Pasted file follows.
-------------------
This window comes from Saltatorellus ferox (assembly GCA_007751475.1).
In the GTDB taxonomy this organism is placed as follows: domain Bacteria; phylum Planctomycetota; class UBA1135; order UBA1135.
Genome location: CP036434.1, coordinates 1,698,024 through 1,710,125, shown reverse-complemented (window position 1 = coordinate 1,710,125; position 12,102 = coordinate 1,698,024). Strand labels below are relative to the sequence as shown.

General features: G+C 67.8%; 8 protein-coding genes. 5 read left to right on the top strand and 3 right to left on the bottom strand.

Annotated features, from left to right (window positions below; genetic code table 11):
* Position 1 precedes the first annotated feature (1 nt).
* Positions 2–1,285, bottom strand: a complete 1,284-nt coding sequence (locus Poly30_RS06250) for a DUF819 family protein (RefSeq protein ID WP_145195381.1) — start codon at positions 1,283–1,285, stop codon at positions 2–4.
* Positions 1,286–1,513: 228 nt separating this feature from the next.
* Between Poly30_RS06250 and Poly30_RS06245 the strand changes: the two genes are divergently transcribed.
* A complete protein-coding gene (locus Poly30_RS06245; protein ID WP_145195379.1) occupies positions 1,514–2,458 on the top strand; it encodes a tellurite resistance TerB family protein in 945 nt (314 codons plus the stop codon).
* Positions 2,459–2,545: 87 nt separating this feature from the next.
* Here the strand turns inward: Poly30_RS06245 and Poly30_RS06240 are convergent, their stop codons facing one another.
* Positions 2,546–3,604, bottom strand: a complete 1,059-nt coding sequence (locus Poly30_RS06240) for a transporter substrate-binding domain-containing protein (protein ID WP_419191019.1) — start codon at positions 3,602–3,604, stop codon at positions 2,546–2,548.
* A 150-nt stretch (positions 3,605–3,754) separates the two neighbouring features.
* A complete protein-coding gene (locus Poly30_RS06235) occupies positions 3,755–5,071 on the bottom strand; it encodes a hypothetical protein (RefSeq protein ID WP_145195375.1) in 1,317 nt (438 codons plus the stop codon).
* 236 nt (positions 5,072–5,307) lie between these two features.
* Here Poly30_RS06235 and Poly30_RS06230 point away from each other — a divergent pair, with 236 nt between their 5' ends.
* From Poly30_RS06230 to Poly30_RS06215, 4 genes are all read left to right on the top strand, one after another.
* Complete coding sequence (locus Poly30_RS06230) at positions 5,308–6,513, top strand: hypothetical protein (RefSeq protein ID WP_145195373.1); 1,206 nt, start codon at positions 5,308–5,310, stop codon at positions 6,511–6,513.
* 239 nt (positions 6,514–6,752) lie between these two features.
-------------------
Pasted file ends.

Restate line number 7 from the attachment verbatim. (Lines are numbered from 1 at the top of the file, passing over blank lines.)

* Positions 2–1,285, bottom strand: a complete 1,284-nt coding sequence (locus Poly30_RS06250) for a DUF819 family protein (RefSeq protein ID WP_145195381.1) — start codon at positions 1,283–1,285, stop codon at positions 2–4.